I’m a loner. Always have been. I’ve never been a joiner. As a kid, I suffered through Little League, plagued by anxiety over what my teammates might think if I struck out (which I did routinely) or dropped the ball (which I did more often than not.) As an adult, I spent an evening at a meeting of a well-known national association never to return. I pay dues to my local chapter of Trout Unlimited, but must admit I rarely attend meetings.

I suppose that is why I write, for writing demands time alone.

That also may be why fishing with flies came so naturally to me. It is an endeavor I can engage in with only red squirrels, chipmunks, and the occasional kingfisher or blue heron as onlooker.

I’m at ease with both activities.

While in college, I naturally gravitated toward Thoreau and good old, Billy Blake, the godfather of the British Romantic movement, Good old, Bobby Blake. Like most students of American literature, I came to admire Hemingway and Fitzgerald. But between McGuane and Harrison, Kerouac and Ginsberg, I read the stories of Judge John Voelker aka Robert Traver, and soon discovered his: Testament to a Fisherman. Although every line is a treasure, one stood out to me:

“Because, in a world where most men seem to spend their lives doing things they hate, my fishing is at once an endless source of delight and an act of small rebellion.”

In 1990, a line from an essay in Gary Snyder’s book, The Practice of the Wild, also struck meThe world-renown poet and naturalist wrote:

“The wild requires that we learn the terrain, nod to all the plants and animals and birds, ford the streams and cross the ridges, and tell a good story when we get back home.”

For most of my life, I’ve tried to nod to the plants, animals, birds, and fish, mostly brook trout, perhaps because brook trout prefer those streams the farthest from town and city.

I was able to find a wife, who shares my propensity to spend time away from others. Although Trish does not share my piscatorial passion, she often accompanies me into the forest. While her husband wades upstream and down, she collects bones, skulls, and other detritus found along the shoreline or woodland floor.

Many of my non-angling friends have never experienced the quietude found along a forest path, the anticipation upon hearing the sound of a mountain brook’s current at the end of the trail, or the smell of balsam drifting from the shoreline as early-morning fog rolls across its surface.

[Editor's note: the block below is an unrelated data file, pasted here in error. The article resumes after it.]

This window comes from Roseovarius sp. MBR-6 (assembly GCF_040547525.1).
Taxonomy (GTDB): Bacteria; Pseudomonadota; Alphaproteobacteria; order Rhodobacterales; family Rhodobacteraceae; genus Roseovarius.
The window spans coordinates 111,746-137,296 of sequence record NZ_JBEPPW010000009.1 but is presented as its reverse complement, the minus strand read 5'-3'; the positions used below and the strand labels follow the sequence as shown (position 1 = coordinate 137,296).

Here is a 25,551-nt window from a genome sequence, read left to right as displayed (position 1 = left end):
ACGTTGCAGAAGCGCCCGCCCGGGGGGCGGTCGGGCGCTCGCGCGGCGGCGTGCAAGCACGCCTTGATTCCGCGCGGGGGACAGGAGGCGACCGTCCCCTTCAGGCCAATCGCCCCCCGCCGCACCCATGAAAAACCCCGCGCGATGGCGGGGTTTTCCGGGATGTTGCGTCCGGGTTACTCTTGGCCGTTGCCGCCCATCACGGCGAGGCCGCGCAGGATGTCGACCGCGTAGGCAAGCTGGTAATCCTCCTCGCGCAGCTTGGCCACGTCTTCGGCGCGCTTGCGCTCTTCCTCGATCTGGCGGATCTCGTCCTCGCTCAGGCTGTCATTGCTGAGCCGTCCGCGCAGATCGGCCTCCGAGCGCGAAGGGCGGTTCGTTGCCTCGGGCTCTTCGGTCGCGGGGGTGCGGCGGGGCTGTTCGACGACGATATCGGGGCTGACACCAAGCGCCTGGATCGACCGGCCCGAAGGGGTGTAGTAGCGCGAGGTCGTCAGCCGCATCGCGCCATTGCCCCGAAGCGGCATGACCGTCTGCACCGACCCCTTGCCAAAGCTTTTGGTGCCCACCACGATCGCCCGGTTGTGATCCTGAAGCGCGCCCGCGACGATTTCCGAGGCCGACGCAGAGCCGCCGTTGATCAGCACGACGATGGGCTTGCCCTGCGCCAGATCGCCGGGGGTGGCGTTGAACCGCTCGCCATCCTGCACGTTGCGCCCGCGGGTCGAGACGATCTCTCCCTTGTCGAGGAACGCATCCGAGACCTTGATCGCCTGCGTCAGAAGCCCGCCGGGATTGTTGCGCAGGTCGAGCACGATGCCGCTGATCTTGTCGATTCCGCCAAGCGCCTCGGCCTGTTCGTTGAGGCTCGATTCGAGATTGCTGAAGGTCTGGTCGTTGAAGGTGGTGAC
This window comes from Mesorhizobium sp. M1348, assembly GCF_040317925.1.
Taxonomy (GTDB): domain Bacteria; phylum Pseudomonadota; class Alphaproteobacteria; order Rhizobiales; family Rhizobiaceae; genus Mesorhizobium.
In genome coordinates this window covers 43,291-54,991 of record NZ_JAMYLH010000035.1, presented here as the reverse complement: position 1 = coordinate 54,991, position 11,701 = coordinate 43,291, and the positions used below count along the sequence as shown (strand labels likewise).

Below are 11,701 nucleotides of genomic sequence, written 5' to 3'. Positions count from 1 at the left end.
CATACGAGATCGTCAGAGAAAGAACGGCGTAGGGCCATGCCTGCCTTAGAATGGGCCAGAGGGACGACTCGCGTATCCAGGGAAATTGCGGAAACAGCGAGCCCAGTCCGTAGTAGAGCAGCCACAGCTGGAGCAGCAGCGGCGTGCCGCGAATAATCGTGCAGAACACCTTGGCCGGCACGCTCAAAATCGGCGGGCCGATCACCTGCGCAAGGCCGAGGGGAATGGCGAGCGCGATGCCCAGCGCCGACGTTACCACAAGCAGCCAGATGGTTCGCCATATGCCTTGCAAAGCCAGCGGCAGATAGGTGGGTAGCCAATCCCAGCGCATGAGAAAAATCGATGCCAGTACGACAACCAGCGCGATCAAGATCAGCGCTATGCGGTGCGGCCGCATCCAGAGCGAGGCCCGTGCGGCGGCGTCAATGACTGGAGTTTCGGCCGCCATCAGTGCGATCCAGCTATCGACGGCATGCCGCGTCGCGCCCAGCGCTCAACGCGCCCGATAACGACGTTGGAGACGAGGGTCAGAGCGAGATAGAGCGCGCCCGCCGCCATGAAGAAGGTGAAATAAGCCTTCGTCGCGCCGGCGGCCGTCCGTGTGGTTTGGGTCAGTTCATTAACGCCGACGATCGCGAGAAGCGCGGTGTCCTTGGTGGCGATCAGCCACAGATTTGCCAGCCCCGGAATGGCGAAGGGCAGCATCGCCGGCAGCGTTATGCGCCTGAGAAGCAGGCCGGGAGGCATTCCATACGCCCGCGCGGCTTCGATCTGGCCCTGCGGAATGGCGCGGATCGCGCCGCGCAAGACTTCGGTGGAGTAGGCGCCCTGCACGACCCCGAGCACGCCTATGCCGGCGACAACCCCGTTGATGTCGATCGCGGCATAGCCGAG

All this brings me to Social Distancing, a technique the world is using to reduce the effects of the Coronavirus. While others complain about the disruption that this is causing to their day-to-day lives, Trish and I are simply going about our usual routine—packing a lunch, herding our dogs into the back of the truck and heading for Bonnie Brook.

14 Responses to “SOCIAL DISTANCING”

  1. Jeff Hines Says:

    Excellent, as always, Sir!!
    When I decided to learn the names of all the trees, I likened it to walking into a living room full of party guests, where one would proceed to introduce oneself to everyone else and find out each person’s name. The forest is a most comfortable and appealing living room, and I imagine the trees are happy I troubled myself to learn each one’s name and characteristics. Same with the birds and their calls. Though the taxonomy of every insect, weed, and vine are presently beyond my interest level, I still feel welcome when I set my boots down the trail and arrive at my “living room” to fish. They all know my name by now.

  2. Rich Staneski Says:

    A great post, Bob. With many sentiments that I share. Social distancing will not be difficult for me, nor has retirement been. I enjoy my own company and that of MY Trish (Tricia really). And this renders fishing a wonderful avocation.

    It was nice to see you in Lancaster and I will be scouting Devils Hole for a possible outing with you.

    Thanks for another pleasant read!

  3. Paul Downing Says:

    We must be related, at least in spirit.

  4. Paul Downing Says:

    Sorry, I entered the wrong URL in my previous signup. Please change. Thanks, Paul

  5. Mike McAfee Says:

    Very well said, Bob ! As a semi-loner I am happiest when surrounded by trees rather than
    people, I share love of the outdoors, whether fishing or sitting by a Maine lake in the early morning listening to the music of the loons. Mountains and deserts are also on the list.
    You might want to add Edward Abbey and Scott Tillman to your reading list.

  6. Jerry Kustich Says:

    Love it Bob…we’ve are well prepared for social distancing.

    • forgottentrout Says:

      Hope you and yours are okay, Jerry. I’m awfully lucky to have twelve acres to putter with this and that and a little trout stream a few minutes down the road. Be well. Stay safe and sane.

  7. DIANA LOHSE Says:


    Sent from my iPhone


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